Illinois Secretary of State Jesse White announced last week several measures he is taking to tighten up the state's licensing, including studying whether minimum training standards should be required for truckers seeking a commercial driver's license.
The move comes in the wake of a federal investigation of commercial license tests being exchanged for bribes, as well as the fatal truck-train accident in March that focused attention on a trucker with a bad driving record.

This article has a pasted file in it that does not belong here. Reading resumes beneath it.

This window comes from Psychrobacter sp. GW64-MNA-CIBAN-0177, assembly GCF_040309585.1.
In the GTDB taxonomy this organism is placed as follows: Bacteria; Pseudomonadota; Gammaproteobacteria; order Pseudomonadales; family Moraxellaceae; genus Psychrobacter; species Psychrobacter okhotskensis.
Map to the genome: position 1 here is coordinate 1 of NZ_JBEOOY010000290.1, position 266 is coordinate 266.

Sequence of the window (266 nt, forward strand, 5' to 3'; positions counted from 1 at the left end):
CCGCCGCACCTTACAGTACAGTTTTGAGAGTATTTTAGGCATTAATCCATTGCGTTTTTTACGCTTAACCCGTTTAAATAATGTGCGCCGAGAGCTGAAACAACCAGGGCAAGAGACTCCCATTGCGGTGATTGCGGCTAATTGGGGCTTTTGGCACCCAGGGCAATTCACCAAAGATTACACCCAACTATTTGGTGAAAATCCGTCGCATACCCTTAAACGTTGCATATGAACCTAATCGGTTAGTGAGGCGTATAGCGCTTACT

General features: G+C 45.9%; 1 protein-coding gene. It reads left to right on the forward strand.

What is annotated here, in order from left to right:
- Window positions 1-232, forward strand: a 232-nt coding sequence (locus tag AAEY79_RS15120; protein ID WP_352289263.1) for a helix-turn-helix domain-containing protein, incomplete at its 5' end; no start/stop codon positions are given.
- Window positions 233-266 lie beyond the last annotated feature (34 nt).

Starting in August, motorists and truckers with suspended licenses must take eight hours of defensive driving courses to get back on the road — double the amount currently required.
Drivers who seek a probationary permit while the license is suspended also will have to pass a written test. And out-of-state truckers must pass the Illinois commercial driver's test to be licensed here.
Tests for commercial licenses will be administered by computer as early as this fall. White says this will reduce the chance that commercial licenses could be sold for bribes.
White also announced the creation of committees to study whether to change the current policy of giving court supervision — a fine but no record of an arrest — for minor traffic violations and whether truck drivers should attend a driving school before being licensed.